Saturday, March 14, 2009


When I started returning to the practice of my Roman Catholic Faith at the age of 29, I really didn't even know how to pray. Why? Because my childhood was one of sickness and near death and I missed out on any Sunday School. I had rheumatic fever and heart trouble and spent many months in different hospitals and convalescent camps, as they called them in those days. So after living a pretty wild life, then getting married and having children, I sort of settled down to working hard to support my family. I started reading the Bible for some reason, which escapes me now, and then returned to going to Mass on Sundays. Little by little, I grew in my faith as I started to pray and learn more about the Holy Faith. One day I went to a Christian Book Store and picked up this book titled "Our Lady of Fatima", written by a man called Walsh. This book knocked me for a loop! For the first time I realized how much supernatural was in believing in Christ and about angels, heaven, hell, and especially about Mother Mary, who has appeared so many times in history to help her Son Jesus save this world and save souls. So now my thrust in life changed and it was no longer "what can God give me" but "what can I give to God!" The answer was, of course, myself! I began offering myself, all my prayers, my deeds, my very life to God through the Immaculate Heart of Mary. I started wearing the "Brown Scapular" which Our Lady of Fatima held out to the hundreds of thousands of people on the Day of the Spinning Sun; learned to pray the Rosary as Mary requested of us all, praying the Fatima Prayers taught to the Children of Fatima, in reparation for the sins of the world, and most especially started to attend daily Mass and Communion for the glory of God. Of course all this led me to volunteer in different ministries of the parish I was in, which finally led me to be called, I believe, to the Diaconate, to serve as an ordained minister. So there you have it in a short "nut shell" on how a book had "opened my eyes"!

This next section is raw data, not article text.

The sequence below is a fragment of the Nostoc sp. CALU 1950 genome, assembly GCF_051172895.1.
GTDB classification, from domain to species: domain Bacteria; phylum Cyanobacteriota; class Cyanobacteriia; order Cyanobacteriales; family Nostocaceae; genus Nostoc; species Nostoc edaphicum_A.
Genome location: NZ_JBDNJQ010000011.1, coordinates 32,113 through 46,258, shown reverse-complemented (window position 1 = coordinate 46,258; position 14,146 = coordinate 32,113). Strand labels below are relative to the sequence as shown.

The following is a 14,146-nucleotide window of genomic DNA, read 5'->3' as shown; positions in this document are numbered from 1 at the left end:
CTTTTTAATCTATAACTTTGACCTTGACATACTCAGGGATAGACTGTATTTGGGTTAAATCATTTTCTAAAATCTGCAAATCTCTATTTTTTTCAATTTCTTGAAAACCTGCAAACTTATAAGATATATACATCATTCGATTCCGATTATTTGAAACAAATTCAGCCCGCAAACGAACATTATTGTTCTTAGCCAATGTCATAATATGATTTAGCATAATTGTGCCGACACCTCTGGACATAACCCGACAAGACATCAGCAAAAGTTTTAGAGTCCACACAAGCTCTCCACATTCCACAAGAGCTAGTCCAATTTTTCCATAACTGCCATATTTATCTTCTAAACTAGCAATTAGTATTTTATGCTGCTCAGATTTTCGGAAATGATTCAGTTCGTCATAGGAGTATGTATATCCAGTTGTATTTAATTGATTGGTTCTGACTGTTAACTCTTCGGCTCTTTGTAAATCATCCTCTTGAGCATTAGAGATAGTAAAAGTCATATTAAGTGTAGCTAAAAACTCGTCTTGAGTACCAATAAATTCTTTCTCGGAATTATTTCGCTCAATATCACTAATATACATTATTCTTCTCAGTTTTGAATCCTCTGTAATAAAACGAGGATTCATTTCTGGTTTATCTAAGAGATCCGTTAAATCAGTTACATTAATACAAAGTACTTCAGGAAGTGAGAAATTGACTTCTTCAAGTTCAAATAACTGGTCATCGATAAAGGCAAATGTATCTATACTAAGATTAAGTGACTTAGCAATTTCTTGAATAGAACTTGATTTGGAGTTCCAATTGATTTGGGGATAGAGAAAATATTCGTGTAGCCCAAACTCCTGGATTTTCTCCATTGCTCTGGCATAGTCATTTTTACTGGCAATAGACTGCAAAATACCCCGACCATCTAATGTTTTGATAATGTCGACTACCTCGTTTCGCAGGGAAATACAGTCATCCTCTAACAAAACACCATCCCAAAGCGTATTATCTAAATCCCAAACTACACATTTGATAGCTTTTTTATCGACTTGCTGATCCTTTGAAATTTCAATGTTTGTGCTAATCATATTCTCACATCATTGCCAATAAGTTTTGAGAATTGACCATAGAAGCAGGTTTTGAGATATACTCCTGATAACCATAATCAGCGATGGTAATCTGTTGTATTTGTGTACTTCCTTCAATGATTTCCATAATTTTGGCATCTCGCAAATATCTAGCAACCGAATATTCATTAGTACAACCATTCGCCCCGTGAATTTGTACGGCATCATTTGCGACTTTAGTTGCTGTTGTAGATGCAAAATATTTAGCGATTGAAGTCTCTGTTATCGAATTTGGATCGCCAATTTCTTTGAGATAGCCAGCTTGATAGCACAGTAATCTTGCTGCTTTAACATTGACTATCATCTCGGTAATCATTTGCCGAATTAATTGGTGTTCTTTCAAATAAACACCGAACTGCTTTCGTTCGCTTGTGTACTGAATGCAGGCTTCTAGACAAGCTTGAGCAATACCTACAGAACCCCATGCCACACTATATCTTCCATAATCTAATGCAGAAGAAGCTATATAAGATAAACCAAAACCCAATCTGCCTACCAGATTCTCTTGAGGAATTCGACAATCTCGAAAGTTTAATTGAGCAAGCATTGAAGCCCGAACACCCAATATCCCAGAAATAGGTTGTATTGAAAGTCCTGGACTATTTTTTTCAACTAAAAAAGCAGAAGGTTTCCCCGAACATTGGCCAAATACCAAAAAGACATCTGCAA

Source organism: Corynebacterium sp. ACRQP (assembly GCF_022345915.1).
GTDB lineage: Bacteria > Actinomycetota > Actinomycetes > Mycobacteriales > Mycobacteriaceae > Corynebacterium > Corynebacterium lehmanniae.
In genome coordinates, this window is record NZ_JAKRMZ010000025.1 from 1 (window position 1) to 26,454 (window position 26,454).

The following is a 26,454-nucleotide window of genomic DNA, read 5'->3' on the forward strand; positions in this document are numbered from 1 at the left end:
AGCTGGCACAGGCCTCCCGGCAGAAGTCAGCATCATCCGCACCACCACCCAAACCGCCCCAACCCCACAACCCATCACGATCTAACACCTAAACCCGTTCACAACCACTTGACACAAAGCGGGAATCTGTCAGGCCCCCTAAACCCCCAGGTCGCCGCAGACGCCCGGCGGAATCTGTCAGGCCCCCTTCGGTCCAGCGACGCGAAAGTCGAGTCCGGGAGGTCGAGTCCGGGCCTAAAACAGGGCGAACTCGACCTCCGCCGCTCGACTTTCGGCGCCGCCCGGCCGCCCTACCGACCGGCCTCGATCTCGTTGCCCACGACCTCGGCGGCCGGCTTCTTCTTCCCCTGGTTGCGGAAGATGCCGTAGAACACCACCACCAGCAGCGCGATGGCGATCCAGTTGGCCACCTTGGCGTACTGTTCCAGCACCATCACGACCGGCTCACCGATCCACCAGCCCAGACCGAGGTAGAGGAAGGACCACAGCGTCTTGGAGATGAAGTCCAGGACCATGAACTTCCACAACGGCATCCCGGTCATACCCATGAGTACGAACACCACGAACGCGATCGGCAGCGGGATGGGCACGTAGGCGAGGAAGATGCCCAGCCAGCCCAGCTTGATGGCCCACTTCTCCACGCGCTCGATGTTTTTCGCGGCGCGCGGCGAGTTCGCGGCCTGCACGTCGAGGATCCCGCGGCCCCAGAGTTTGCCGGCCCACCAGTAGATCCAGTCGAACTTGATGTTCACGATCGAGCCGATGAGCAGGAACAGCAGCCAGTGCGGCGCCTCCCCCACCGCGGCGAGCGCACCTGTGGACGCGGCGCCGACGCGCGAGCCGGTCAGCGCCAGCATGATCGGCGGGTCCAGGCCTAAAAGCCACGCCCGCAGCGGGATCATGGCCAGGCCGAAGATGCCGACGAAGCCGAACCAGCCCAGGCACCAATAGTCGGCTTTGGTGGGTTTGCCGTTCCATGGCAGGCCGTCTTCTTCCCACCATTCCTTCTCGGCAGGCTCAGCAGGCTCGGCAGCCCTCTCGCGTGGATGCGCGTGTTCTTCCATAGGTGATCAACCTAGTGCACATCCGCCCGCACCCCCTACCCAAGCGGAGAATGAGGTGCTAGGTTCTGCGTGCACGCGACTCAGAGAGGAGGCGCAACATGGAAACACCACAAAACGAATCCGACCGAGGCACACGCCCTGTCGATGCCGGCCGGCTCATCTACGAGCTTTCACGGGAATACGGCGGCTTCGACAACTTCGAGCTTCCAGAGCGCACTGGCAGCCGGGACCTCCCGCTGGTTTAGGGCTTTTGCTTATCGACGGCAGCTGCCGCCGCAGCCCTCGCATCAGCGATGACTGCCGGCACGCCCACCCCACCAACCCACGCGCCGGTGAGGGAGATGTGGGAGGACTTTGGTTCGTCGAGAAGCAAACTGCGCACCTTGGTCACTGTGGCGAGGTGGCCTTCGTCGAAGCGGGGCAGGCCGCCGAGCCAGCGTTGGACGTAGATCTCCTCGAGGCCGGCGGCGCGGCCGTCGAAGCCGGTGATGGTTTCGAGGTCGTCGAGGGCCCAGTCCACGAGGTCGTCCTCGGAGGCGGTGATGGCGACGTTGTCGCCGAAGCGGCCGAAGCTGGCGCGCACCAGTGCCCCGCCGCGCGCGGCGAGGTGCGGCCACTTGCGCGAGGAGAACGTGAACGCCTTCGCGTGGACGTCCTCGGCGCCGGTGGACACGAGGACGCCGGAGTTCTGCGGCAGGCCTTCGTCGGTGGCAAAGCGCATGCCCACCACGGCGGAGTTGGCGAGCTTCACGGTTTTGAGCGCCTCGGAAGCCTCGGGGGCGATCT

[To be continued . . .]

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